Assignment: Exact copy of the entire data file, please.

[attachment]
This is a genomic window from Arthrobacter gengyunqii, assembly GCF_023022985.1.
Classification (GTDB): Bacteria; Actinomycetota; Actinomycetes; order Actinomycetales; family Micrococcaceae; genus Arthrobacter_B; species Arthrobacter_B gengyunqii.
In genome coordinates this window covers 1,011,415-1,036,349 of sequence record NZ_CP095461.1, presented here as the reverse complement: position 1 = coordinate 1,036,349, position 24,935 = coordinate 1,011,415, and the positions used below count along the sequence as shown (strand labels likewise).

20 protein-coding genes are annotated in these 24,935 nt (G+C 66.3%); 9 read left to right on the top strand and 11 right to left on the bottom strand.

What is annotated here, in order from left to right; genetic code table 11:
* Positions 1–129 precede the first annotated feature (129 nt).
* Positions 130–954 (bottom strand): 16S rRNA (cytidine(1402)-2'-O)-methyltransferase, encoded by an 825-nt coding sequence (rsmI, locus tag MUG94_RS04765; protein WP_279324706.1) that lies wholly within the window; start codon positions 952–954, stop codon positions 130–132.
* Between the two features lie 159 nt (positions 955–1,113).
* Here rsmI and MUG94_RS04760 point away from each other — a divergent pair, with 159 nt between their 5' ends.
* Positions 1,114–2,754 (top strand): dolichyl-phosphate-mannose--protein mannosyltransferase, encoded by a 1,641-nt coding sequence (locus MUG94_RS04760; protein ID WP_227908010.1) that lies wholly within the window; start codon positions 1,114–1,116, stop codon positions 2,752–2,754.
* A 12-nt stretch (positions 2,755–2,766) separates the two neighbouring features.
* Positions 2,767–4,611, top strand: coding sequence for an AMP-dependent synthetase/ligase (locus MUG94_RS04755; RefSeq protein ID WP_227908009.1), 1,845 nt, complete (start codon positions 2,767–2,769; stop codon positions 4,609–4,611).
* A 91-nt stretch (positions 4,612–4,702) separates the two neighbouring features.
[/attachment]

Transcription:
This is a genomic window from Arthrobacter gengyunqii, assembly GCF_023022985.1.
Classification (GTDB): Bacteria; Actinomycetota; Actinomycetes; order Actinomycetales; family Micrococcaceae; genus Arthrobacter_B; species Arthrobacter_B gengyunqii.
In genome coordinates this window covers 1,011,415-1,036,349 of sequence record NZ_CP095461.1, presented here as the reverse complement: position 1 = coordinate 1,036,349, position 24,935 = coordinate 1,011,415, and the positions used below count along the sequence as shown (strand labels likewise).

20 protein-coding genes are annotated in these 24,935 nt (G+C 66.3%); 9 read left to right on the top strand and 11 right to left on the bottom strand.

What is annotated here, in order from left to right; genetic code table 11:
* Positions 1–129 precede the first annotated feature (129 nt).
* Positions 130–954 (bottom strand): 16S rRNA (cytidine(1402)-2'-O)-methyltransferase, encoded by an 825-nt coding sequence (rsmI, locus tag MUG94_RS04765; protein WP_279324706.1) that lies wholly within the window; start codon positions 952–954, stop codon positions 130–132.
* Between the two features lie 159 nt (positions 955–1,113).
* Here rsmI and MUG94_RS04760 point away from each other — a divergent pair, with 159 nt between their 5' ends.
* Positions 1,114–2,754 (top strand): dolichyl-phosphate-mannose--protein mannosyltransferase, encoded by a 1,641-nt coding sequence (locus MUG94_RS04760; protein ID WP_227908010.1) that lies wholly within the window; start codon positions 1,114–1,116, stop codon positions 2,752–2,754.
* A 12-nt stretch (positions 2,755–2,766) separates the two neighbouring features.
* Positions 2,767–4,611, top strand: coding sequence for an AMP-dependent synthetase/ligase (locus MUG94_RS04755; RefSeq protein ID WP_227908009.1), 1,845 nt, complete (start codon positions 2,767–2,769; stop codon positions 4,609–4,611).
* A 91-nt stretch (positions 4,612–4,702) separates the two neighbouring features.